Five miles north of the genteel market town of Marlow, at the end of pretty country lanes, you will possibly recognise the location of this Chilterns hamlet. Turville has enjoyed a starring role in many popular films and mini-series. In 1871 it was the scene of probable deception.
Chitty Chitty Bang Bang, Goodnight Mr Tom, Calendar Girls, Killing Eve and possibly the most watched TV series, the Vicar of Dibley are just some of the shows I can recall being filmed in Turville. The Dibley vicarage adjoins the so-called Sleepy Cottage, home of Ellen Sadler, the Sleeping Girl of Turville.
A cause célèbre
Turville came to international attention in 1871 when an 11-year-old girl fell into a deep sleep for nine years. The youngest daughter of local farm workers, Ellen Sadler (1859 - 1901), spent four months in hospital with an incurable condition. She was sent home as there was nothing further that could be done. Her mother managed to turn her daughter’s misfortune into a tourist attraction with visiting doctors, journalists and the curious each donating an entrance fee to see the sleeping girl.
The child was prodded and pricked, was fed port, tea and milk through a teapot spout inserted through two broken teeth. A contemporary Daily Telegraph journalist expanded on Ellen’s feeding: “The feeding implements stand on a little table by the side of the stump bedstead, and, at first sight, give you the idea that they are toys placed there to attract her attention should she, by a merciful termination of her trance, presently awake to life.”
Despite rumours of royalty visiting for a ‘laying on of the hands’, there was a healthy dose of scepticism and cries of ‘hoax!’ but nothing was ever proved. Parallels were made with the case of the Welsh girl Sarah Jacob whose parents claimed she could live for long periods without food, but who in fact starved to death in 1868.
This was not an uncommon phenomenon for the time as there are other well documented stories of girls and young women not eating or being asleep for long periods in the 19th century.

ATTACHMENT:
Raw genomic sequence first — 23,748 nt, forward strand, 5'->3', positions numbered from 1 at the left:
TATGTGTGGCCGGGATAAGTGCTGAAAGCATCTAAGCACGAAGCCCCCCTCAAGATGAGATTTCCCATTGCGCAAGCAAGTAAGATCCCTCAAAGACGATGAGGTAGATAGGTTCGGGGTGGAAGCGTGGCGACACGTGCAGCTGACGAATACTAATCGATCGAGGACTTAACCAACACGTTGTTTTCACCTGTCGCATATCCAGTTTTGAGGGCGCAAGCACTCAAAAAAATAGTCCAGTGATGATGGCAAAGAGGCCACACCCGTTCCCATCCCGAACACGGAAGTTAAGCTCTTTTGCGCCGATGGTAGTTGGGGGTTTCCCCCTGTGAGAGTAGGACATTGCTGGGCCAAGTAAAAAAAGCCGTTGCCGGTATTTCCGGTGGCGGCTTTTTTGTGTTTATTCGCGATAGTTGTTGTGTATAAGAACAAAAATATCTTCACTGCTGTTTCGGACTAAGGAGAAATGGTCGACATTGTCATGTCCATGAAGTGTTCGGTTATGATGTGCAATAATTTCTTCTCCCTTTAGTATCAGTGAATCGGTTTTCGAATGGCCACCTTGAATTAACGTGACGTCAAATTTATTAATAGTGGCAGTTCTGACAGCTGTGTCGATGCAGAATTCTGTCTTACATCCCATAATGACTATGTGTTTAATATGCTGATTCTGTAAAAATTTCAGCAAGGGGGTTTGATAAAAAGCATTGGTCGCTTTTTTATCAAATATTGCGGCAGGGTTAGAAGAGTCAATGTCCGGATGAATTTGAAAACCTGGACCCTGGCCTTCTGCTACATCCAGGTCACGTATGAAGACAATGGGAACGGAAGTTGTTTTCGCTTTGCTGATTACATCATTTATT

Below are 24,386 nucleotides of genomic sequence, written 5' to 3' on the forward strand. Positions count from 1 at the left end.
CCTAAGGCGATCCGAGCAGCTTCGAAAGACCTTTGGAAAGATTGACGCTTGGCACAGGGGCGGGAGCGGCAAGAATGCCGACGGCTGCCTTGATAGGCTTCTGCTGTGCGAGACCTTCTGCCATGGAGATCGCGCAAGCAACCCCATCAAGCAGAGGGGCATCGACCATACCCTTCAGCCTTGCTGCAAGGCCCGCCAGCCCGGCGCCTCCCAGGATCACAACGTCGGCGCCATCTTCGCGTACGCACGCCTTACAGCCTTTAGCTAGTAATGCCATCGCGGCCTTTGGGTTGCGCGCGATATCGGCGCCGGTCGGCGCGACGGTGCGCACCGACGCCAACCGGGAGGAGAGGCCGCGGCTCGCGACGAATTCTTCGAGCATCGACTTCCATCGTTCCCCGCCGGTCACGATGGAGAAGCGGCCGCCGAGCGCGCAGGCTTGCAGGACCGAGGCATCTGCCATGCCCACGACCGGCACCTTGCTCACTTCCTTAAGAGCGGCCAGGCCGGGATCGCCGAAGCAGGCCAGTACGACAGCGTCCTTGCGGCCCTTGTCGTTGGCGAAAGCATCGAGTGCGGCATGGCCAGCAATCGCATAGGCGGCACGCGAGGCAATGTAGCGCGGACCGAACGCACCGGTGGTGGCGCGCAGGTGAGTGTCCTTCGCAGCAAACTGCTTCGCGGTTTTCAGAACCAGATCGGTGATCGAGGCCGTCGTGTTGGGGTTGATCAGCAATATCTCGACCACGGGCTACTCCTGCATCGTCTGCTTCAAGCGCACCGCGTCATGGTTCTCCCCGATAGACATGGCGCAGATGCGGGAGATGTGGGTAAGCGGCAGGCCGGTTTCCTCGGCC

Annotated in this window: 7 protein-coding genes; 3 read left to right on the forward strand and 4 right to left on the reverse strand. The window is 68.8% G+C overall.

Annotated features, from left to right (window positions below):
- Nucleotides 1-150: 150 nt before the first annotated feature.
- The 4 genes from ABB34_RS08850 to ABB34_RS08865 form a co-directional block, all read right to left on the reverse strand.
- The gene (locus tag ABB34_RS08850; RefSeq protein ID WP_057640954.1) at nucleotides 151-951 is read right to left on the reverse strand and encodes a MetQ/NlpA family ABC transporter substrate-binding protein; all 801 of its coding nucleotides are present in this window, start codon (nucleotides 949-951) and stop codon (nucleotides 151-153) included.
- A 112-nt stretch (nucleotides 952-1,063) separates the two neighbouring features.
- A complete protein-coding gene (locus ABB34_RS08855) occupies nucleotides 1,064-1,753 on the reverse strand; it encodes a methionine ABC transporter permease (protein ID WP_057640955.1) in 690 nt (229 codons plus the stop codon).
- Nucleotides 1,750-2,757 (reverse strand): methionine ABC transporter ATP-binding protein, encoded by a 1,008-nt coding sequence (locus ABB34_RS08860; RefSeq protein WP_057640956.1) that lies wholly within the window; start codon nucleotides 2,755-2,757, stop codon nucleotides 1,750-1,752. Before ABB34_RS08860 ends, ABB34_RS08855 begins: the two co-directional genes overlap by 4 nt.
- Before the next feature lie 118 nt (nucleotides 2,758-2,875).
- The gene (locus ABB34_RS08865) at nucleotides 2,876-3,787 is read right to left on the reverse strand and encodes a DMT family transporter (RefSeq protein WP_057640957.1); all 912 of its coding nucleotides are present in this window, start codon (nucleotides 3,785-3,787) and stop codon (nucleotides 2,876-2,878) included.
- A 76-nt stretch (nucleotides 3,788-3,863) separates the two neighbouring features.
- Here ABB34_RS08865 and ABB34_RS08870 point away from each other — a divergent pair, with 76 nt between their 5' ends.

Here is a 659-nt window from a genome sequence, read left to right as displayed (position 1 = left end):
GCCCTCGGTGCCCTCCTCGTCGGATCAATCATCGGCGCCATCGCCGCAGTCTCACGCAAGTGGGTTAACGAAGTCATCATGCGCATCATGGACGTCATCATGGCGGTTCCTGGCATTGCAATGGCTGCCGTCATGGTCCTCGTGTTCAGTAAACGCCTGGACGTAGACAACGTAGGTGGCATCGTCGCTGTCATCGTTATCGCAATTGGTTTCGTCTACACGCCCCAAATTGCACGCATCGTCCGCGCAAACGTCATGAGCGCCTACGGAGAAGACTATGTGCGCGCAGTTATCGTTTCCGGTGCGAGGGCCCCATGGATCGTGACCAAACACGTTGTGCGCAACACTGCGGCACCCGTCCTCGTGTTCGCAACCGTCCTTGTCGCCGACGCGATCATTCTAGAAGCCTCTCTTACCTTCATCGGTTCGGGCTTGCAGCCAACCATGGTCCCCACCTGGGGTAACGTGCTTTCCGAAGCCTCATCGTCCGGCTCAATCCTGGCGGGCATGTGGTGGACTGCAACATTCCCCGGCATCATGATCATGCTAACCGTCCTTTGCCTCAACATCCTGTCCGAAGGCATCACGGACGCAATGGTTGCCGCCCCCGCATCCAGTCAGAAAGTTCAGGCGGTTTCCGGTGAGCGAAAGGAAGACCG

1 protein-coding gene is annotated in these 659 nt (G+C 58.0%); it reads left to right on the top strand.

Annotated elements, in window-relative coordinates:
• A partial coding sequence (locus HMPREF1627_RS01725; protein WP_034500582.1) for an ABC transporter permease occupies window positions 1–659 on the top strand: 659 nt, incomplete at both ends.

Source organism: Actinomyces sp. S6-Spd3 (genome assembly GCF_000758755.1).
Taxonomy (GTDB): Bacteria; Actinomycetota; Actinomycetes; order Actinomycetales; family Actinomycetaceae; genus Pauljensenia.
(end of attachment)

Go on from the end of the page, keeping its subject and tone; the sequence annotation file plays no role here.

A happy ending
Ellen woke in 1880 and claimed to have no memory of the previous nine years. She went on to marry and have five children and lived out her years in a neighbouring village. But her case has remained in local folklore including in tales of witchcraft. An embellished account of the story can be found in the 1973 collection Witchcraft in the Thames Valley by Tony Barham.
Hopefully the Chitty Chitty Bang Bang lead Dick van Dyke also recovers from his reported car crash in Malibu, California today.
If you don’t already subscribe to Micro Travels, but have enjoyed reading this
From the ridge above the Hambleden Valley, the iconic Cobstone windmill watches over the pretty brick and flint cottages clustered around a tiny village green, pub and church. The only way to get to Turville is on foot or by car. Popular at the weekends with walkers and pub-goers, you’ll have the place to yourself during the week.
There is a footpath up the steep hillside to Cobstone Windmill, but there is no public access to the windmill which is a private house.
Links you will need
Local businesses to support include the working art Turville Studios that are open to visitors on the first Sunday of the month from 11 - 4pm.
The popular Bull and Butcher pub has dining spaces inside and out, booking advised.
Discover Coffee, Crafts, Cake and Chilterns beechwood on a visit to three working studio’s in the Hambleden Valley.
There are some lovely circular Hambleden Valley walks that can be enjoyed at any time of the year.
Thanks for the interesting article Mary and for the plug for our studios ! Much appreciated:)